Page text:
Once you’ve been there, you’ll probably never want to go back. My only wish is that emacs were written in an even better language than elisp (like Common Lisp).


> My only wish is that emacs were written in an even better language than elisp (like Common Lisp)

There are a lot of bad things in CL too, unfortunately. I wonder if a Lisp will become really popular in the near future. Maybe Racket?


There are 'bad things' in any programming language.

Common Lisp is actually quite a bit more advanced out of the box than Emacs Lisp: lexical binding, excellent error handling, good support for compilation, extensive object-oriented features, it has multiple implementations with independet code bases, implementations with threading, ...

CL has been used to develop Emacs editors already.

But the thing is a non-starter. There are a few million lines of Emacs Lisp for a specific editor, which nobody will rewrite.


Emacs Lisp has lexical binding these days.

I’d like to see an Emacs with a Common Lisp core, and an elisp execution engine to run all the legacy elisp code. https://github.com/blindglobe/clocc/blob/master/src/cllib/el... looks like a decent first start, although it supports an older version of elisp.

Someday if I have the free time I’d love to spend time working on such a thing. Maybe when I’m retired!


> Emacs Lisp has lexical binding these days

sure, but you need to support legacy software, too. Which is most Emacs Lisp ever written.


Anyone who has seriously proposed porting Emacs to any language will have made plans to support running the existing Elisp code without modification. You can easily write an Elisp compiler in Common Lisp.

In fact, the original Lisp machine eventually supported Common Lisp as well as the original Lisp Machine Lisp. You could write any individual function in either language, and call from one to the other transparently.


> You can easily write an Elisp compiler in Common Lisp

I have no idea how easy it is and I have seen no attempt to do that (running the existing Elisp code without modification on top of a CL runtime). If it would be easy, I'd expect it to be done already.

The https://www.cliki.net/CL-Emacs page seems to of no help...

Do you know of any attempt demonstrating how easy it actually is?

> In fact, the original Lisp machine eventually supported Common Lisp as well as the original Lisp Machine Lisp. You could write any individual function in either language, and call from one to the other transparently.

That was a major engineering effort - putting both languages side by side onto a single runtime.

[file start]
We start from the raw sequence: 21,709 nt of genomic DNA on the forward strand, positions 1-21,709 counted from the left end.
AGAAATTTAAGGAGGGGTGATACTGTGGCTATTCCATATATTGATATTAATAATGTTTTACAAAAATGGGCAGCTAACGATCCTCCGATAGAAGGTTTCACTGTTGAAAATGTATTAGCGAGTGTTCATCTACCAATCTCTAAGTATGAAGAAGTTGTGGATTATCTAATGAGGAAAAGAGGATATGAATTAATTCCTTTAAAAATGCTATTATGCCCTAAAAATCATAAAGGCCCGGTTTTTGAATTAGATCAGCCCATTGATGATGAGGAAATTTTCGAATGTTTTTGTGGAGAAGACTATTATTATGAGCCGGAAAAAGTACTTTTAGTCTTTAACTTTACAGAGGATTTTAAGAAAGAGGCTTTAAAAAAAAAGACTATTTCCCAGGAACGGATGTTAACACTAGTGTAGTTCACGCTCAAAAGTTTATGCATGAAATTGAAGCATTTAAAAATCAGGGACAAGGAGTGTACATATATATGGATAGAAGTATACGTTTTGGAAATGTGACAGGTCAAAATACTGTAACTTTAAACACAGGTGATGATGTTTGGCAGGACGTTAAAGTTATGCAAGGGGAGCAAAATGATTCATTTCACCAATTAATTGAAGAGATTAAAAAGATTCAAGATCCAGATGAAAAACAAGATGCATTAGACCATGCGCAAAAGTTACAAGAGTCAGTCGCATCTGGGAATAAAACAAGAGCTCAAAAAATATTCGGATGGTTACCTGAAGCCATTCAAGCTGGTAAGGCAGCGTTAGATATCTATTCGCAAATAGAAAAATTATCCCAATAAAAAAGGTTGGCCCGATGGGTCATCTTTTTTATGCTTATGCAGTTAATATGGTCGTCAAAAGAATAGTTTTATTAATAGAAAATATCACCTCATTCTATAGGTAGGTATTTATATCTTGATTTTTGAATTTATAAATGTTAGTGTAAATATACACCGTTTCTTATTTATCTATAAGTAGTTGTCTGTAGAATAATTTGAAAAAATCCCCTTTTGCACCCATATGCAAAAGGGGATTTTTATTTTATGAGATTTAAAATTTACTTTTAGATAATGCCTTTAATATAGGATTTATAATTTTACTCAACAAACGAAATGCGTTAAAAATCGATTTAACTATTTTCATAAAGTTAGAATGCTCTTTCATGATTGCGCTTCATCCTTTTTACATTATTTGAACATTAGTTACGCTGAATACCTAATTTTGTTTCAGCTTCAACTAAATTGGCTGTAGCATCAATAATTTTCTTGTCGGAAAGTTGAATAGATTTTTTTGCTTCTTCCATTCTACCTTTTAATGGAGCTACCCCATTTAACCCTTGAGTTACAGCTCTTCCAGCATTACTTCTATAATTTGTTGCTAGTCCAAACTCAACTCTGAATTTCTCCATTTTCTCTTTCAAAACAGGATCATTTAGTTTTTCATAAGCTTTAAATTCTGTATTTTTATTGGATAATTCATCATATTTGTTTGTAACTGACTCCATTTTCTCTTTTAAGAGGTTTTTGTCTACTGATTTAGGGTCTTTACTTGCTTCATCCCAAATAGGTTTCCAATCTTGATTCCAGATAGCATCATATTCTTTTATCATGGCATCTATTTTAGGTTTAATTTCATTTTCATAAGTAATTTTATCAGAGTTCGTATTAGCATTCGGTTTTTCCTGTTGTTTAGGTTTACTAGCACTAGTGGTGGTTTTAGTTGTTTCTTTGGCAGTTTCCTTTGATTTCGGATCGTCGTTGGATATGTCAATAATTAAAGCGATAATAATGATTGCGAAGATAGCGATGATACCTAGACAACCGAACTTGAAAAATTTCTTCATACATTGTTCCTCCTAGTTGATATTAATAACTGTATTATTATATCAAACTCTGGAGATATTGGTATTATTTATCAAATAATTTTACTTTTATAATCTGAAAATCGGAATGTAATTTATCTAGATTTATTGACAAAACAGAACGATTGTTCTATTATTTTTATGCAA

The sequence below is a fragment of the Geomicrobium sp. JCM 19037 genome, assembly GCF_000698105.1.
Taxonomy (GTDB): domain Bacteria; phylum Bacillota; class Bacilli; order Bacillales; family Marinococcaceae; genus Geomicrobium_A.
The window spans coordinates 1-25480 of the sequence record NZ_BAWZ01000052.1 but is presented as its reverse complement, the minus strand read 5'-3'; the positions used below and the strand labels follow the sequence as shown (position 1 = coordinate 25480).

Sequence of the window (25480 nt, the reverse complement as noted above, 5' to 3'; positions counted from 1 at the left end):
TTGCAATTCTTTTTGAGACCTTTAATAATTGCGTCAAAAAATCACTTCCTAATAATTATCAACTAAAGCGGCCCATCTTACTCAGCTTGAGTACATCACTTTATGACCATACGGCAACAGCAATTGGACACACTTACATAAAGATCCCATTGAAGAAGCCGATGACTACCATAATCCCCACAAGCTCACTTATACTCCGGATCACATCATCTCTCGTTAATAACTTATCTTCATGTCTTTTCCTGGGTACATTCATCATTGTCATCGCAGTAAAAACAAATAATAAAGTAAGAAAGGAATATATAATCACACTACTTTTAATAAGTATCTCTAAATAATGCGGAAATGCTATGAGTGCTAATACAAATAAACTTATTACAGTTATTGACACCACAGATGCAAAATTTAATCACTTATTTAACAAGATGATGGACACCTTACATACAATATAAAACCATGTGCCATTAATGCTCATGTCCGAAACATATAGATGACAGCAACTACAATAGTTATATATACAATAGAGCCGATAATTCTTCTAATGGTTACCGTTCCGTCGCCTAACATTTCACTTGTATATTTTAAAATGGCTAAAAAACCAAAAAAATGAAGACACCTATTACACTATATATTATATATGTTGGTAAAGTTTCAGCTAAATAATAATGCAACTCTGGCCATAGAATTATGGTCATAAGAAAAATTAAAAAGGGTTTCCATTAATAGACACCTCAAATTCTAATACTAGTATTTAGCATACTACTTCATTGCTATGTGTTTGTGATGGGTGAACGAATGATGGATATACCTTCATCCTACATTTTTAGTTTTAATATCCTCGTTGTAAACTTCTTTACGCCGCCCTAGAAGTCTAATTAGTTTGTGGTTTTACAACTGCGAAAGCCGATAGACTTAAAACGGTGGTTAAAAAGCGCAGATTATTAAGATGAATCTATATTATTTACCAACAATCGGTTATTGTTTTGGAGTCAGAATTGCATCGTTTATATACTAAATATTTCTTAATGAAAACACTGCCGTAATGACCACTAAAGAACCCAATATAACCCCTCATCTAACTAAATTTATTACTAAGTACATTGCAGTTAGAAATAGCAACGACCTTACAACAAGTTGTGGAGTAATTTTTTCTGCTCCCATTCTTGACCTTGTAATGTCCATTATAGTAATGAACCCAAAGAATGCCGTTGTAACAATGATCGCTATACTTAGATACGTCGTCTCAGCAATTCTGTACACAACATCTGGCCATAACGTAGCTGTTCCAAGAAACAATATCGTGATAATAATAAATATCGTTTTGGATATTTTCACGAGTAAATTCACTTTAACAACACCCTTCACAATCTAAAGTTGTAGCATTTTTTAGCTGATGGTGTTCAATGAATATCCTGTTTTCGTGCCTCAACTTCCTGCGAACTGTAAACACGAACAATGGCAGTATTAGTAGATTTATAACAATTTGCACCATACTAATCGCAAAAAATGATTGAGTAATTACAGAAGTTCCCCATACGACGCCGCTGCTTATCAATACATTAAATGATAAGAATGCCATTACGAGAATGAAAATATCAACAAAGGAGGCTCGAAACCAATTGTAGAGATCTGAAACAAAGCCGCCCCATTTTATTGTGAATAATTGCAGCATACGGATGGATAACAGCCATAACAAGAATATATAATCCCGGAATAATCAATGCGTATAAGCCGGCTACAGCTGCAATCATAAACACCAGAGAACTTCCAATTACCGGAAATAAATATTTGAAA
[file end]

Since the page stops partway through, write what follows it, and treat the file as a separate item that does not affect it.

Well, I grant you that it won't be done in a day.

Of course CL is more advanced than Emacs Lisp, it's a very interesting platform! I have grown tired of some of its aspects though, like those endless lists of possible keyword arguments.

But this is just me nitpicking about elegance.


Richard Stallman doesn't like that either. There is no support from him for a CL version. There never was. It's nothing the core developers of GNU Emacs are interested in.

But if we look around - most alternatives have their variants of keyword alternative mechanisms.

Racket: https://docs.racket-lang.org/guide/lambda.html

Guile: https://www.gnu.org/software/guile/manual/html_node/Coding-W...

Chicken Scheme: https://wiki.call-cc.org/man/4/Extensions%20to%20the%20stand...


My interpretation is that it's not a statement about writing code but running it. It's accurate IMO but probably not terribly important in the grand scheme of things.

> I doubt many non-Emacs users are particularly interested in programming Emacs Lisp

By definition, if you're programming Emacs Lisp, you're an Emacs user. Emacs is the interpreter.


> By definition, if you're programming Emacs Lisp, you're an Emacs user. Emacs is the interpreter.

That's not necessarily true. Guile supports Elisp as a language. You can write Elisp sans Emacs.


The more usual statement is that learning Lisp will change how you think about programming. Many have said that it will expand your frame of reference, and make you a better programmer in whatever other languages you end up using. I agree with them, and also that having a programming language so easily accessible inside your editor is also similarly liberating. You can decide that your editor can work more efficiently in some way, then take a few minutes to extend how your editor works, and then continue on with your original task.

As languages go, I would say that Forth and Prolog also have this quality of expanding your frame of reference.


It is true. Learning any Lisp changes how you think about programming. Learning Emacs Lisp will make you wish all development was like that.

Neovim vs Remacs now.